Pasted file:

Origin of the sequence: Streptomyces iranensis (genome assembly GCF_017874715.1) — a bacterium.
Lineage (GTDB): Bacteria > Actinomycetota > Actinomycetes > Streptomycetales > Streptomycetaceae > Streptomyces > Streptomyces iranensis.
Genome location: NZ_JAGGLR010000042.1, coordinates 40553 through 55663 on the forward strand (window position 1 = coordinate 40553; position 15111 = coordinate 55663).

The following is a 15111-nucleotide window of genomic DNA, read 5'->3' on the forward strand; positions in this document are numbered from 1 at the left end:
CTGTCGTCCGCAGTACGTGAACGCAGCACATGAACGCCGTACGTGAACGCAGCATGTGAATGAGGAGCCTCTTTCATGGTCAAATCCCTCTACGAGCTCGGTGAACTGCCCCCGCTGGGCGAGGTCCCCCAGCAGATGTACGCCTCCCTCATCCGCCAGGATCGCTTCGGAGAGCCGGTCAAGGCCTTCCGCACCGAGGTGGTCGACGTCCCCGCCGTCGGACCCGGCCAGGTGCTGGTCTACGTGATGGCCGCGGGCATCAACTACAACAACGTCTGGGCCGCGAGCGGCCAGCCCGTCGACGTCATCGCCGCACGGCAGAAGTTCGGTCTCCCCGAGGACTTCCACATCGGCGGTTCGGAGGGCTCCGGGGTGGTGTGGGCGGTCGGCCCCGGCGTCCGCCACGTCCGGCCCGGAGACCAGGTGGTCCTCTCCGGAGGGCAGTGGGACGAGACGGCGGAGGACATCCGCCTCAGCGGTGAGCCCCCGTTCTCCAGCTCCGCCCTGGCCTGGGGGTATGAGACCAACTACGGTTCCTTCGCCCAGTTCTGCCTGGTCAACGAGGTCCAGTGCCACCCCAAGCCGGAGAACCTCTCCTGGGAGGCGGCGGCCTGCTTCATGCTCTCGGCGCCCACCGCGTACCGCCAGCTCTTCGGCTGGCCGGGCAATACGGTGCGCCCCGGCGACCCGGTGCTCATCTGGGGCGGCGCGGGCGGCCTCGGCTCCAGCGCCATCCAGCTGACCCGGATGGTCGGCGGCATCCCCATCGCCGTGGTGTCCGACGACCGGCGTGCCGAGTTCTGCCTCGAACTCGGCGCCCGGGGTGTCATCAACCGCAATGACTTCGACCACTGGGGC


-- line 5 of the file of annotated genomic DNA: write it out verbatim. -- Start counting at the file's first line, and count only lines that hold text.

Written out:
CTGTCGTCCGCAGTACGTGAACGCAGCACATGAACGCCGTACGTGAACGCAGCATGTGAATGAGGAGCCTCTTTCATGGTCAAATCCCTCTACGAGCTCGGTGAACTGCCCCCGCTGGGCGAGGTCCCCCAGCAGATGTACGCCTCCCTCATCCGCCAGGATCGCTTCGGAGAGCCGGTCAAGGCCTTCCGCACCGAGGTGGTCGACGTCCCCGCCGTCGGACCCGGCCAGGTGCTGGTCTACGTGATGGCCGCGGGCATCAACTACAACAACGTCTGGGCCGCGAGCGGCCAGCCCGTCGACGTCATCGCCGCACGGCAGAAGTTCGGTCTCCCCGAGGACTTCCACATCGGCGGTTCGGAGGGCTCCGGGGTGGTGTGGGCGGTCGGCCCCGGCGTCCGCCACGTCCGGCCCGGAGACCAGGTGGTCCTCTCCGGAGGGCAGTGGGACGAGACGGCGGAGGACATCCGCCTCAGCGGTGAGCCCCCGTTCTCCAGCTCCGCCCTGGCCTGGGGGTATGAGACCAACTACGGTTCCTTCGCCCAGTTCTGCCTGGTCAACGAGGTCCAGTGCCACCCCAAGCCGGAGAACCTCTCCTGGGAGGCGGCGGCCTGCTTCATGCTCTCGGCGCCCACCGCGTACCGCCAGCTCTTCGGCTGGCCGGGCAATACGGTGCGCCCCGGCGACCCGGTGCTCATCTGGGGCGGCGCGGGCGGCCTCGGCTCCAGCGCCATCCAGCTGACCCGGATGGTCGGCGGCATCCCCATCGCCGTGGTGTCCGACGACCGGCGTGCCGAGTTCTGCCTCGAACTCGGCGCCCGGGGTGTCATCAACCGCAATGACTTCGACCACTGGGGC